Spanish authorities say 210 people have been rescued in the Strait of Gibraltar, as more migrants take advantage of fair weather in the western Mediterranean to make the risky crossing by boat from North Africa to Spain.
Those rescued Monday come in addition to the more than 800 migrants rescued in the previous two days after the winds dropped and the sea calmed. Even so, the Strait is a busy shipping lane with treacherous currents.
Spain’s Maritime Rescue Service says it pulled 155 people from eight different small boats crossing the Strait. The Spanish Civil Guard said it rescued 55 others.
The summer wave of migrants has caused divisions between European Union governments, even as it represents a significant drop in the number of migrants who arrived a year ago. Italy’s new government has vowed to deport tens of thousands of migrants while Spain’s new center-left government is urging more cooperation on helping migrants and the nations they land in.
The provocative street artist Banksy is believed to have taken his message on migration to Paris.
Seven works attributed to the graffiti artist have been discovered in recent days, including one near a former center for migrants at the city’s northern edge, according to the art website Artistikrezo.
Nicolas Laugero Lasserre, the site’s editor, said he heard a few weeks ago through contacts in the French street art world that Bansky was planning a trip. Laugero Lasserre said the first work was found Wednesday that of a child spraypainting wallpaper over a swastika. He said the wallpaper stencil was used in a 2009 exposition at the Bristol Museum, describing it as “a real signature.”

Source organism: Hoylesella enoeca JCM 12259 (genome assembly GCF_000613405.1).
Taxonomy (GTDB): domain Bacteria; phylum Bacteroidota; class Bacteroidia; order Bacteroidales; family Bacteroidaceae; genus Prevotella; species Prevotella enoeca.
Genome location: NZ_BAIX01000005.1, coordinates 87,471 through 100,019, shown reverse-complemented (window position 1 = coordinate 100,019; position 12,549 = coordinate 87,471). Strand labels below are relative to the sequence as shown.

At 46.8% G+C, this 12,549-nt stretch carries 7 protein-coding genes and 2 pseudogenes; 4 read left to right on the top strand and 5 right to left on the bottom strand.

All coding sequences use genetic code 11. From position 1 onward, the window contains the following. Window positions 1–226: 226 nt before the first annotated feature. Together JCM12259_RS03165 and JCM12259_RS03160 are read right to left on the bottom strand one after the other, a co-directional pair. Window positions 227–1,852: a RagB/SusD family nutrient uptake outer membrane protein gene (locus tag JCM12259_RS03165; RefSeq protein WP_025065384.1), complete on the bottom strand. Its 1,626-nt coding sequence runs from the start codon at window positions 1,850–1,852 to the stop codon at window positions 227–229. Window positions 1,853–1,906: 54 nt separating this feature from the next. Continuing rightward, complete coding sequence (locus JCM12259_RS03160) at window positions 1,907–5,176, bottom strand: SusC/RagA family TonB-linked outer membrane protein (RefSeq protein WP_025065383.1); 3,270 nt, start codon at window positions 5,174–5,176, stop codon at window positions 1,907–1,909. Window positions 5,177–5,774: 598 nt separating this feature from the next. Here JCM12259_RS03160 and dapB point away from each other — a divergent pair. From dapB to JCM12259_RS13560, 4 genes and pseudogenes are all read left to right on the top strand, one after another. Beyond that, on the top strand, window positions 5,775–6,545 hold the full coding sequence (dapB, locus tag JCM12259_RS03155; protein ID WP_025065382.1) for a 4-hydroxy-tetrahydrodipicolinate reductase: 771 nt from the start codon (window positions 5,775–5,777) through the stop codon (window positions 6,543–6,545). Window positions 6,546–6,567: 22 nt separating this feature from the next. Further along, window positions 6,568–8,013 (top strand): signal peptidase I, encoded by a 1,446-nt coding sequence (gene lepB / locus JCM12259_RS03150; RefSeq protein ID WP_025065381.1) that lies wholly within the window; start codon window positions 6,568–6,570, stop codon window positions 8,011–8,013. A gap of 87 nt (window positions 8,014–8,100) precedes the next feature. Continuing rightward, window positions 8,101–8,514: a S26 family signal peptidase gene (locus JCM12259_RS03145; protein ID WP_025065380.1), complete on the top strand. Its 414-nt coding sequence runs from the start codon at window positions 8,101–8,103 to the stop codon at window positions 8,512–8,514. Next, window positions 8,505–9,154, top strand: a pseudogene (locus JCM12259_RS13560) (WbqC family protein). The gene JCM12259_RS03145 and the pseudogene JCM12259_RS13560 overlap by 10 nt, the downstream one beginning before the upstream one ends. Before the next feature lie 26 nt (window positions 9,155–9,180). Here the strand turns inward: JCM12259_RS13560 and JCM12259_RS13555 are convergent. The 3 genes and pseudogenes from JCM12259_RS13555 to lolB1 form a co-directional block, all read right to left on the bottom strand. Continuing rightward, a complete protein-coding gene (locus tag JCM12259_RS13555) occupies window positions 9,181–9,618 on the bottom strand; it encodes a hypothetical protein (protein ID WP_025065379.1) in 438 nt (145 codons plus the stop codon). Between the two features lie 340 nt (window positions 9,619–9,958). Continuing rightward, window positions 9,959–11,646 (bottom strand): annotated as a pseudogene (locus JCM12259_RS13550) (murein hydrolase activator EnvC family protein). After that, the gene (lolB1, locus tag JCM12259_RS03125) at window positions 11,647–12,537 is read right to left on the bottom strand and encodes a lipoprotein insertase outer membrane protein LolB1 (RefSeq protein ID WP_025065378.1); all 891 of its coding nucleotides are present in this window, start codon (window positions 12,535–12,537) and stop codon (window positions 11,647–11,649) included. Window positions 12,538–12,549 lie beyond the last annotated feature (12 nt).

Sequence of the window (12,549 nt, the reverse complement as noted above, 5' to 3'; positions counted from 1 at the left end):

Bansky’s publicist did not immediately respond to a request for comment.
European Union foreign policy chief Federica Mogherini is urging EU member countries to put more money into an Africa trust fund as the bloc looks to set up migrant screening centers outside Europe.
Mogherini said Monday that the fund “has proven to be useful, it has brought results and this is why we are asking for more money from member states.”
EU leaders are set later this week to greenlight plans to screen migrants for eligibility as asylum-seekers at centers in countries including Algeria, Egypt, Libya, Morocco, Niger and Tunisia.
The plans mirror a deal that the EU clinched with Turkey in 2015 aimed at encouraging Ankara to stop refugees setting out for the Greek islands. That deal has cost more than 3 billion euros ($3.5 billion).—AFP